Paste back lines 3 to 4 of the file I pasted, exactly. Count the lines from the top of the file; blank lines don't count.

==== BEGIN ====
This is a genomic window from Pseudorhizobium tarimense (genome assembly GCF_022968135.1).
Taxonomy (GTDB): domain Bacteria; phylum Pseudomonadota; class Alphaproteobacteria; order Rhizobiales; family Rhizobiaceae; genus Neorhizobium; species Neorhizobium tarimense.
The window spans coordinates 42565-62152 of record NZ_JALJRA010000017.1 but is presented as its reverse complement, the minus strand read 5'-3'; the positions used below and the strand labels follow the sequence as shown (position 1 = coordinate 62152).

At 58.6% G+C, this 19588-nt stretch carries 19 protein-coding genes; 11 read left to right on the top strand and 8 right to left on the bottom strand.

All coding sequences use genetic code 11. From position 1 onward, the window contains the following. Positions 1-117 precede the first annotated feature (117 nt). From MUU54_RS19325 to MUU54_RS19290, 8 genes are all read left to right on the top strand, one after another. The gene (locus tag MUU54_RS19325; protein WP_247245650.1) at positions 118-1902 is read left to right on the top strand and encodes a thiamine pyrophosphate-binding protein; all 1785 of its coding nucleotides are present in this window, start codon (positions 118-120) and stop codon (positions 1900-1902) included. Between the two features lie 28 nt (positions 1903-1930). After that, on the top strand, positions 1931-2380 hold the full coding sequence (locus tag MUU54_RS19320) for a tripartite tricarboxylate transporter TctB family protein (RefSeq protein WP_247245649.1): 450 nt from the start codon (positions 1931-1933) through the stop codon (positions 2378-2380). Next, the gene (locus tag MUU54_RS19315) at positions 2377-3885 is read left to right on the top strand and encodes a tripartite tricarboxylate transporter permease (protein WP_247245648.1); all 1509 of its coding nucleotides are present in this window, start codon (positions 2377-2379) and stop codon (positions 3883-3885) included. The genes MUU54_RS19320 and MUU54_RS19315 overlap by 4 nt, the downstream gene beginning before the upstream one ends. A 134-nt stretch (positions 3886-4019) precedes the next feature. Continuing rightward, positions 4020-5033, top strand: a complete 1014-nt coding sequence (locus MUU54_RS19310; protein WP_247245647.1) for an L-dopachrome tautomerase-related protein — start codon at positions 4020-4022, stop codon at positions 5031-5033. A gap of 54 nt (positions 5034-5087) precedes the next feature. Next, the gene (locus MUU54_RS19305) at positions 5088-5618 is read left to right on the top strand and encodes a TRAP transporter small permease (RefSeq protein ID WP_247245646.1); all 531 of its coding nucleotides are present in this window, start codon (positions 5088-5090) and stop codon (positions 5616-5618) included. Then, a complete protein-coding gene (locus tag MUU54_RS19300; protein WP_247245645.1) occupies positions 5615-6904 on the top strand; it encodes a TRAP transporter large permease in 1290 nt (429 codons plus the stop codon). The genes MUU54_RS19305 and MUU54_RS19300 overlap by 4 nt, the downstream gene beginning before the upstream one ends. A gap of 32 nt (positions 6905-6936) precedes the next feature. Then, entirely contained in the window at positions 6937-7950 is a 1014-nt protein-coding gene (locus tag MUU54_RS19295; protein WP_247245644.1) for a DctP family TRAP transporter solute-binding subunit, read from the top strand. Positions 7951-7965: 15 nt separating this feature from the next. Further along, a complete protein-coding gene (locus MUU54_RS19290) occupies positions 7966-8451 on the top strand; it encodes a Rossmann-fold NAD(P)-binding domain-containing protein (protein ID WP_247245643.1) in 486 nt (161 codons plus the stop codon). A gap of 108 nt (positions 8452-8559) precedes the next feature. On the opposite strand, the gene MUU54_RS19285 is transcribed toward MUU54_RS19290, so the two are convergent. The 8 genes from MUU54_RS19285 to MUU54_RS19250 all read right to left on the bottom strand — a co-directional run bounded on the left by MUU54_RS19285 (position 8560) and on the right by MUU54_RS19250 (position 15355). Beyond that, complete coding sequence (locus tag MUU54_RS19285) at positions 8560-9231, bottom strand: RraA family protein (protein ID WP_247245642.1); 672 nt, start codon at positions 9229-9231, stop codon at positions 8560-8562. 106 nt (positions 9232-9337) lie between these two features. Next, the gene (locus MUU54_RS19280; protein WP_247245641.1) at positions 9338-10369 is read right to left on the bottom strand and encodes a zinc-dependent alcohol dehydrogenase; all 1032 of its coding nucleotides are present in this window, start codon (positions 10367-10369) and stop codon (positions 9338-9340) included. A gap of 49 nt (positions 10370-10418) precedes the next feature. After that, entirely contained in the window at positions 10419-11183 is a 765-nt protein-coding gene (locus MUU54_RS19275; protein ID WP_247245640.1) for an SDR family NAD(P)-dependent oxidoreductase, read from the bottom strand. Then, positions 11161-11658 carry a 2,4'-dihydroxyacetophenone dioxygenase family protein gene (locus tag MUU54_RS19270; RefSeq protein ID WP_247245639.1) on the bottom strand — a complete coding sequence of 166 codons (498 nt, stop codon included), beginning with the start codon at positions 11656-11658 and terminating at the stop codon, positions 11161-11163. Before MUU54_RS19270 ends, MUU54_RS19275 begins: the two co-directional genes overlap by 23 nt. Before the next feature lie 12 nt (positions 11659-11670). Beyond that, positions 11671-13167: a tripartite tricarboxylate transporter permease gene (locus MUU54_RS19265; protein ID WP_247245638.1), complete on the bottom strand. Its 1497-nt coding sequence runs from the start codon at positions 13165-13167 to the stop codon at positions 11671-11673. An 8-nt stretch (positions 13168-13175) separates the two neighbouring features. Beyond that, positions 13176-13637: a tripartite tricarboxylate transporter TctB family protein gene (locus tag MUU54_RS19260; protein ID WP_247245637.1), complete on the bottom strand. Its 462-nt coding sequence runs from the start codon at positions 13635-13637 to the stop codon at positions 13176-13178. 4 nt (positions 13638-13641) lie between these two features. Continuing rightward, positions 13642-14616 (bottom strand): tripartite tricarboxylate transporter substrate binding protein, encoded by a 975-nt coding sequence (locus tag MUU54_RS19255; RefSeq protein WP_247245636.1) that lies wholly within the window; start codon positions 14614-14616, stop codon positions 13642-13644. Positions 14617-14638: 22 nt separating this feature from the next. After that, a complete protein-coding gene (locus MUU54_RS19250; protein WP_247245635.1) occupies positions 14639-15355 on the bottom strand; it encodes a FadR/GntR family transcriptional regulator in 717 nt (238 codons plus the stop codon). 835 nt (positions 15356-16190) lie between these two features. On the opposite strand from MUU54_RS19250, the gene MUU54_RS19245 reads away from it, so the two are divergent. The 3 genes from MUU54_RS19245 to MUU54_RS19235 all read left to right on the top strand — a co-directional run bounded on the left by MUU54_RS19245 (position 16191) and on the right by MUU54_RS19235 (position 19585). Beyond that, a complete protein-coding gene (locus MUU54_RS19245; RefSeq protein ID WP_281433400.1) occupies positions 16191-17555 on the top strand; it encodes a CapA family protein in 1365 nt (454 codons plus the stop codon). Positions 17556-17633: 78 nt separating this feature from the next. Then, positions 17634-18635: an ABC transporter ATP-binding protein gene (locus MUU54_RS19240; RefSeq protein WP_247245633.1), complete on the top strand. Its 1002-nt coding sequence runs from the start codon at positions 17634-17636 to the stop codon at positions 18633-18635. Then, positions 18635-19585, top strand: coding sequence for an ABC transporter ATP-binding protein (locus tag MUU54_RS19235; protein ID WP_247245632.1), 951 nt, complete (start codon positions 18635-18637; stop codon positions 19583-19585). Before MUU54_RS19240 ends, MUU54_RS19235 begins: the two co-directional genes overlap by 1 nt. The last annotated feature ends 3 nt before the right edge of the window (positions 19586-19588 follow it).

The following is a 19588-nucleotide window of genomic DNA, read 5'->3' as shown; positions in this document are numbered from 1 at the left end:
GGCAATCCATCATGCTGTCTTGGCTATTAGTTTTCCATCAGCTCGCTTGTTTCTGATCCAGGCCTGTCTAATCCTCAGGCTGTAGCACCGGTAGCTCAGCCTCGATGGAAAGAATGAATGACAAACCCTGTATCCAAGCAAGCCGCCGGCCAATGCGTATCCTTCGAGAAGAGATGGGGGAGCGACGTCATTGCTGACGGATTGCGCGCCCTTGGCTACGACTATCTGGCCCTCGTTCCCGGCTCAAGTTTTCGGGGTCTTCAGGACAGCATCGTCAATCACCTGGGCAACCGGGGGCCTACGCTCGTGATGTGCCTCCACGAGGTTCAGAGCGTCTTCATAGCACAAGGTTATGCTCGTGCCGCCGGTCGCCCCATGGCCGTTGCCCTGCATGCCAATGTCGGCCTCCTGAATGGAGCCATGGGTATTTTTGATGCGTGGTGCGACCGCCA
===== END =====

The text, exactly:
The window spans coordinates 42565-62152 of record NZ_JALJRA010000017.1 but is presented as its reverse complement, the minus strand read 5'-3'; the positions used below and the strand labels follow the sequence as shown (position 1 = coordinate 62152).

At 58.6% G+C, this 19588-nt stretch carries 19 protein-coding genes; 11 read left to right on the top strand and 8 right to left on the bottom strand.